Deliberate Rest

Designing rest for a busy world

Category: Sabbaticals

A new project on the craft of academic sabbaticals

What makes a successful academic sabbatical? I want to find out. And I want your help.

Few of us get any explicit training in how to take a sabbatical as graduate students. After all, our advisors aren’t around to counsel us, because they’re away.

Once out in the world, we tend to assume that sabbaticals are simple, even unproblematic: once the obligations of teaching and advising are removed, our creativity will naturally uncoil, the Muse will be unleashed, and all the pent-up ideas and articles and revisions will just tumble out.

And while academics treasure sabbaticals, the practice is oddly under-studied. The research on academic sabbaticals is not nearly as extensive as sabbaticals themselves: for example, sociologists have studied their effects on job satisfaction, but little attention has been given to what distinguishes successful sabbaticals.

I know first-hand that a great sabbatical can be intellectually transformative. In 2011 I had a three-month sabbatical at Microsoft Research Cambridge. During those three months, I did much of the research behind my 2013 book, The Distraction Addiction, laid the groundwork for my current book, and helped me forge a new sense of my self as a writer.  When I was writing REST, I found lots of examples of scientists, scholars and artists who completed ambitious projects, extended lines of inquiry, or asked questions that defined their careers and occupied decades of their lives.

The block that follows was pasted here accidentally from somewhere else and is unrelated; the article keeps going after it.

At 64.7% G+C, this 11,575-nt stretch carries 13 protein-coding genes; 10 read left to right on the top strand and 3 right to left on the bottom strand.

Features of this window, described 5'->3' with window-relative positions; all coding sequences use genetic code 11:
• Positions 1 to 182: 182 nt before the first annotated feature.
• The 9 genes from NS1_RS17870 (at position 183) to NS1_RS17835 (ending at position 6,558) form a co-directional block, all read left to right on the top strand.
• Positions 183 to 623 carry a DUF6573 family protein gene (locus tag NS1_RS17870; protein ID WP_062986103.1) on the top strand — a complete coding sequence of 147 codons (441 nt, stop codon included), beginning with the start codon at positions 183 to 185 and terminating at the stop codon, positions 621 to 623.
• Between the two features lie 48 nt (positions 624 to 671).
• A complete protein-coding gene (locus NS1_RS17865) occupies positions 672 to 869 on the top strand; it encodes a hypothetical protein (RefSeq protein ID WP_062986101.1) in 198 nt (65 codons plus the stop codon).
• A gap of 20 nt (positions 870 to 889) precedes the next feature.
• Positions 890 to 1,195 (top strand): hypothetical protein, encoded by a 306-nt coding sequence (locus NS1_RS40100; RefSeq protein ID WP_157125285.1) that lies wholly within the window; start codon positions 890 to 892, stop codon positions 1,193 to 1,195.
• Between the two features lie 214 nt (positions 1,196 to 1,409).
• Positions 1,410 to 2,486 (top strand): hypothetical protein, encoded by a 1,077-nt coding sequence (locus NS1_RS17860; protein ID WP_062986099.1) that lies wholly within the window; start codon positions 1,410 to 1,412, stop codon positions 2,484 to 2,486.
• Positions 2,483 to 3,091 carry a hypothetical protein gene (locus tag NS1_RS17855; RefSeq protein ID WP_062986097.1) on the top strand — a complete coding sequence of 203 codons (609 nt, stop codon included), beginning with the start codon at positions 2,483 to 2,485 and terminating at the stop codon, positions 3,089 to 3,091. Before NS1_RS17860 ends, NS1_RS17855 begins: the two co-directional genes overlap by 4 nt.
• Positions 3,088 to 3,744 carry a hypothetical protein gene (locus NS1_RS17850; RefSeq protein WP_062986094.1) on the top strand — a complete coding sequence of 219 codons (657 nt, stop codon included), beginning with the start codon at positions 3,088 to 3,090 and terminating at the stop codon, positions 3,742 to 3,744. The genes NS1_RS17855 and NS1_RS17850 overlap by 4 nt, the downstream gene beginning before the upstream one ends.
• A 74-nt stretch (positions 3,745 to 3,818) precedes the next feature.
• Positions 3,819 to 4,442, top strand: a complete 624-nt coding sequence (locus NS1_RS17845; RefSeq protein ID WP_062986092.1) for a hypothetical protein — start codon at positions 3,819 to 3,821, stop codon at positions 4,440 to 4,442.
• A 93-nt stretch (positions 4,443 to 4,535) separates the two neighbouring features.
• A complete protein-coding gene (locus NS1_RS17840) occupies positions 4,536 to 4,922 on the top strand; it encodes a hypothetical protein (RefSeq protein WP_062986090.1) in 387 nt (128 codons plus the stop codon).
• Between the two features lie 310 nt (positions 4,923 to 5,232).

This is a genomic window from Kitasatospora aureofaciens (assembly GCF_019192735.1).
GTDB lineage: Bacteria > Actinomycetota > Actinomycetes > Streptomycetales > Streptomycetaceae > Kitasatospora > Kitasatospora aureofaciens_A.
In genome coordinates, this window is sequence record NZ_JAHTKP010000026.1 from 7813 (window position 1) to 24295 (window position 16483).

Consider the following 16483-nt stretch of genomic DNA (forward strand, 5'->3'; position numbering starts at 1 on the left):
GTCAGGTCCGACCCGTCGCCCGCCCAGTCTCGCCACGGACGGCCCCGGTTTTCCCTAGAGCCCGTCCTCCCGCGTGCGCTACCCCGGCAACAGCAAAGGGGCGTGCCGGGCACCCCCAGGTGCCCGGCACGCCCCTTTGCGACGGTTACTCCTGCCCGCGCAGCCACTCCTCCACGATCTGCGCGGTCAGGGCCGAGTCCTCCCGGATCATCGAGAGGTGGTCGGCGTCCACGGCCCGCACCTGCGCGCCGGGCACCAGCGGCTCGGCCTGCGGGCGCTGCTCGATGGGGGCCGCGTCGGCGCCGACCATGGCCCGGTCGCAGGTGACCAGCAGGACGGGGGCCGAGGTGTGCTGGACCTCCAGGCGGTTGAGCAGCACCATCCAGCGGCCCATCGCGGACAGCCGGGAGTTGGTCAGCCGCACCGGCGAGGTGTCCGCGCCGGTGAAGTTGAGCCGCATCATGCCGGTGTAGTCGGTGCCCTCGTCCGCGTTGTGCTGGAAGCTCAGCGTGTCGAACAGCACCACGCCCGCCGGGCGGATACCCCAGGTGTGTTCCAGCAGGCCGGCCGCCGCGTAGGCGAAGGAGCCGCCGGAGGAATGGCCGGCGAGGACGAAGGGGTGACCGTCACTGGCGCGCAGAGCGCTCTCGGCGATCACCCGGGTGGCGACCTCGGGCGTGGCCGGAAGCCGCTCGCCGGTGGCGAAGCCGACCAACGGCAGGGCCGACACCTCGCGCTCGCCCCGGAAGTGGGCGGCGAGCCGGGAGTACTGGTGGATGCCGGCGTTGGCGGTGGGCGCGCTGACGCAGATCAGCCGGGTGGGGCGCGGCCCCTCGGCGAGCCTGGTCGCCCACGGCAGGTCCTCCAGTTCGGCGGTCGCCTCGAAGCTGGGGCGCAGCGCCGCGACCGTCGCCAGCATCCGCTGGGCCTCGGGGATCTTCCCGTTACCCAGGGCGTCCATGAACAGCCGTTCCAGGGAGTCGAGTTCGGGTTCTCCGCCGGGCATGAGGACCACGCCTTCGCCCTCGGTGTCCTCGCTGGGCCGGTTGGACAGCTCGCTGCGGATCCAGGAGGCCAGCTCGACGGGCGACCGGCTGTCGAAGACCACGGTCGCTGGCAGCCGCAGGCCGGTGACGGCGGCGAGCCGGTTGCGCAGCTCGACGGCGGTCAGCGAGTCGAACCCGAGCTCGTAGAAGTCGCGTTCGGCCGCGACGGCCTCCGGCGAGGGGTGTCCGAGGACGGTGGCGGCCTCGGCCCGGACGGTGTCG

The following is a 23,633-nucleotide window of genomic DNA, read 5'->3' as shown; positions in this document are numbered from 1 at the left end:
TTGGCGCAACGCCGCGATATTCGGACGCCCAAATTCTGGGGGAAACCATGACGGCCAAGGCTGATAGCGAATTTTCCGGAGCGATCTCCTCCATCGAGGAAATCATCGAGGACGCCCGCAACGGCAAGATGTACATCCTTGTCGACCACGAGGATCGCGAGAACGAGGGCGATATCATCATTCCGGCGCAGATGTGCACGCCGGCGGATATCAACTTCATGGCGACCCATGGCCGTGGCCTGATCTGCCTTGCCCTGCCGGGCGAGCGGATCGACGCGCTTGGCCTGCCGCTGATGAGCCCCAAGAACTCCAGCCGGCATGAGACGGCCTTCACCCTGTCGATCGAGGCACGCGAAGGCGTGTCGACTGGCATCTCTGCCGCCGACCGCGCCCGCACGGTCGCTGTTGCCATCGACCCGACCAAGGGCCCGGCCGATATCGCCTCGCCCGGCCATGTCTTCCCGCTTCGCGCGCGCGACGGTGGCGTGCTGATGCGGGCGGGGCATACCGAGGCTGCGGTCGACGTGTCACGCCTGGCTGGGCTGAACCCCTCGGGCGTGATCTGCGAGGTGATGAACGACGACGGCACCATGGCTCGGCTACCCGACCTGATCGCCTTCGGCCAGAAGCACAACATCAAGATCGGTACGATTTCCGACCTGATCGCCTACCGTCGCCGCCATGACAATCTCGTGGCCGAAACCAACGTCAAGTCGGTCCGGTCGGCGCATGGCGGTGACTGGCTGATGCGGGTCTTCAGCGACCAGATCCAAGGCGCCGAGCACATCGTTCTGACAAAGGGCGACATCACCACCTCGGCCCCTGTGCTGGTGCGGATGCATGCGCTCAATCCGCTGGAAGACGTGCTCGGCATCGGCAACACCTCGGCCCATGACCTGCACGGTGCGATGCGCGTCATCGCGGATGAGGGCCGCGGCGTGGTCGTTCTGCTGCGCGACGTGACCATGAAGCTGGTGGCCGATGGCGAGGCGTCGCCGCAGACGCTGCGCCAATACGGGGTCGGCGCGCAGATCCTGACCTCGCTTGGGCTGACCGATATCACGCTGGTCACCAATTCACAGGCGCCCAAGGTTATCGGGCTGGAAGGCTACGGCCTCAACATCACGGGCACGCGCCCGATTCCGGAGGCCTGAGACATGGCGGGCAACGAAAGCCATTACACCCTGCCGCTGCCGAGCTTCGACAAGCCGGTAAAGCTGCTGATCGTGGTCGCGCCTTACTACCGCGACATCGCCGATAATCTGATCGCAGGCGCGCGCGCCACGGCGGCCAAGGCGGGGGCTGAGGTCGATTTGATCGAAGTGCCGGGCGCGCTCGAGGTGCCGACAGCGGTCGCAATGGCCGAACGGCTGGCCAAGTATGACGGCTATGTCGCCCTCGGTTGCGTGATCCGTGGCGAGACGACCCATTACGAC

So my experience is not unusual. But I also don’t think that good sabbaticals are merely the absence of professional obligations and daily distractions. Sabbaticals, like all forms of creative rest, are actually a skill. We can learn a lot about how sabbaticals actually work by collecting stories from scholars of their experiences.

So I want to interview academics about their sabbatical experiences. (I include people who are on tenure lines, who are lecturers or adjuncts, or continue to do scholarly work.) I want to hear how you prepare for sabbaticals; how much you’re able to disconnect (or not) from your normal lives and duties; what your daily sabbatical schedules look like; and what non-professional interests or activities you develop. I want to know how things like e-mail, electronic publishing, the quickened pace of professional life, and publishing pressures have affected the way your spend time on sabbaticals. And of course I want to know what differences sabbaticals really make in professional lives.